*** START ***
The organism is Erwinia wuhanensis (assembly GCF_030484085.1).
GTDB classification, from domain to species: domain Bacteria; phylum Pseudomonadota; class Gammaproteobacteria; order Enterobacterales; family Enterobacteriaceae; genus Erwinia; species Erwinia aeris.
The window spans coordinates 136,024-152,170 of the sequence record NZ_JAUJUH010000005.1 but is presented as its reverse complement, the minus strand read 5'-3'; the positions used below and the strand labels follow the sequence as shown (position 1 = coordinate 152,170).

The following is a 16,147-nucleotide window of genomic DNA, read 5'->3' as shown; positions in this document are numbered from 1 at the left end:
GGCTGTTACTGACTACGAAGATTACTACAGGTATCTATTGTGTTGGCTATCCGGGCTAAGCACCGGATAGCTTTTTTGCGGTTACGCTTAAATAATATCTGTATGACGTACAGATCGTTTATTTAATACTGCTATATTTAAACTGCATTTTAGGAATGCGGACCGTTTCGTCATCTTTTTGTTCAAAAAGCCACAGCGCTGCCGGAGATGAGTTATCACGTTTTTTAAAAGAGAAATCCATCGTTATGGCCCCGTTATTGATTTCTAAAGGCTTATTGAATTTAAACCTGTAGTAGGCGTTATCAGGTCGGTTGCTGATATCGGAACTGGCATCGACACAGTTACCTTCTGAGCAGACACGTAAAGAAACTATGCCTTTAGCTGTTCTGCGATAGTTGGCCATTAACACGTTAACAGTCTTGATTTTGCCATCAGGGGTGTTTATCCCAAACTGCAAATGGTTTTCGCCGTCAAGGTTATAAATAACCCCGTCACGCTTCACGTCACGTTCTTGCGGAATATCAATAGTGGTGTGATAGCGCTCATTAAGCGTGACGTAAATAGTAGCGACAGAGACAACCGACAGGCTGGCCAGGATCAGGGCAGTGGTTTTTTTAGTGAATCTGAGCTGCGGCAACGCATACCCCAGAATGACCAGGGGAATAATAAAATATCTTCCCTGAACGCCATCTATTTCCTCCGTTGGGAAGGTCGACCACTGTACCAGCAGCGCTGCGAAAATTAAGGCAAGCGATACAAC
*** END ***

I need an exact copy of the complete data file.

The organism is Erwinia wuhanensis (assembly GCF_030484085.1).
GTDB classification, from domain to species: domain Bacteria; phylum Pseudomonadota; class Gammaproteobacteria; order Enterobacterales; family Enterobacteriaceae; genus Erwinia; species Erwinia aeris.
The window spans coordinates 136,024-152,170 of the sequence record NZ_JAUJUH010000005.1 but is presented as its reverse complement, the minus strand read 5'-3'; the positions used below and the strand labels follow the sequence as shown (position 1 = coordinate 152,170).

The following is a 16,147-nucleotide window of genomic DNA, read 5'->3' as shown; positions in this document are numbered from 1 at the left end:
GGCTGTTACTGACTACGAAGATTACTACAGGTATCTATTGTGTTGGCTATCCGGGCTAAGCACCGGATAGCTTTTTTGCGGTTACGCTTAAATAATATCTGTATGACGTACAGATCGTTTATTTAATACTGCTATATTTAAACTGCATTTTAGGAATGCGGACCGTTTCGTCATCTTTTTGTTCAAAAAGCCACAGCGCTGCCGGAGATGAGTTATCACGTTTTTTAAAAGAGAAATCCATCGTTATGGCCCCGTTATTGATTTCTAAAGGCTTATTGAATTTAAACCTGTAGTAGGCGTTATCAGGTCGGTTGCTGATATCGGAACTGGCATCGACACAGTTACCTTCTGAGCAGACACGTAAAGAAACTATGCCTTTAGCTGTTCTGCGATAGTTGGCCATTAACACGTTAACAGTCTTGATTTTGCCATCAGGGGTGTTTATCCCAAACTGCAAATGGTTTTCGCCGTCAAGGTTATAAATAACCCCGTCACGCTTCACGTCACGTTCTTGCGGAATATCAATAGTGGTGTGATAGCGCTCATTAAGCGTGACGTAAATAGTAGCGACAGAGACAACCGACAGGCTGGCCAGGATCAGGGCAGTGGTTTTTTTAGTGAATCTGAGCTGCGGCAACGCATACCCCAGAATGACCAGGGGAATAATAAAATATCTTCCCTGAACGCCATCTATTTCCTCCGTTGGGAAGGTCGACCACTGTACCAGCAGCGCTGCGAAAATTAAGGCAAGCGATACAAC